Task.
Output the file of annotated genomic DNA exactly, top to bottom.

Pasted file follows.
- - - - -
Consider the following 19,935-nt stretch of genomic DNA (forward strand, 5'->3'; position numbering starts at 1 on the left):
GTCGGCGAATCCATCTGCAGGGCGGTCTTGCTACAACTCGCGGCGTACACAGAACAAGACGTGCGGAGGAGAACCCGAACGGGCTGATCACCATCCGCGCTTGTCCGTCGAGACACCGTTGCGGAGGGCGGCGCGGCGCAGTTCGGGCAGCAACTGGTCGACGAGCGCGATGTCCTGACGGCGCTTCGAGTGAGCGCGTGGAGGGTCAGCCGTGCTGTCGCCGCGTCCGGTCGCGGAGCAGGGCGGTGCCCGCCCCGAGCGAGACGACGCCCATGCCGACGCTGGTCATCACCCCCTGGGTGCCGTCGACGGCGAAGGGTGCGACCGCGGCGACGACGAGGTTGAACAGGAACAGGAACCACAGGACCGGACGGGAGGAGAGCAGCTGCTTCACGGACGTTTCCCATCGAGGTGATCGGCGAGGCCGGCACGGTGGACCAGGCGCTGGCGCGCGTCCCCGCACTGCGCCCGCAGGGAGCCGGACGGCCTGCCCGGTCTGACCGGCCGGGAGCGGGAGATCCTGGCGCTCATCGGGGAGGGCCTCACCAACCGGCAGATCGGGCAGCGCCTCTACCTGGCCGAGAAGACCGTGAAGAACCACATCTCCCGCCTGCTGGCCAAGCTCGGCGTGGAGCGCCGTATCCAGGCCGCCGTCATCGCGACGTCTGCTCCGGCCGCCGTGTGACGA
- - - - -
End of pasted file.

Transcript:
Consider the following 19,935-nt stretch of genomic DNA (forward strand, 5'->3'; position numbering starts at 1 on the left):
GTCGGCGAATCCATCTGCAGGGCGGTCTTGCTACAACTCGCGGCGTACACAGAACAAGACGTGCGGAGGAGAACCCGAACGGGCTGATCACCATCCGCGCTTGTCCGTCGAGACACCGTTGCGGAGGGCGGCGCGGCGCAGTTCGGGCAGCAACTGGTCGACGAGCGCGATGTCCTGACGGCGCTTCGAGTGAGCGCGTGGAGGGTCAGCCGTGCTGTCGCCGCGTCCGGTCGCGGAGCAGGGCGGTGCCCGCCCCGAGCGAGACGACGCCCATGCCGACGCTGGTCATCACCCCCTGGGTGCCGTCGACGGCGAAGGGTGCGACCGCGGCGACGACGAGGTTGAACAGGAACAGGAACCACAGGACCGGACGGGAGGAGAGCAGCTGCTTCACGGACGTTTCCCATCGAGGTGATCGGCGAGGCCGGCACGGTGGACCAGGCGCTGGCGCGCGTCCCCGCACTGCGCCCGCAGGGAGCCGGACGGCCTGCCCGGTCTGACCGGCCGGGAGCGGGAGATCCTGGCGCTCATCGGGGAGGGCCTCACCAACCGGCAGATCGGGCAGCGCCTCTACCTGGCCGAGAAGACCGTGAAGAACCACATCTCCCGCCTGCTGGCCAAGCTCGGCGTGGAGCGCCGTATCCAGGCCGCCGTCATCGCGACGTCTGCTCCGGCCGCCGTGTGACGA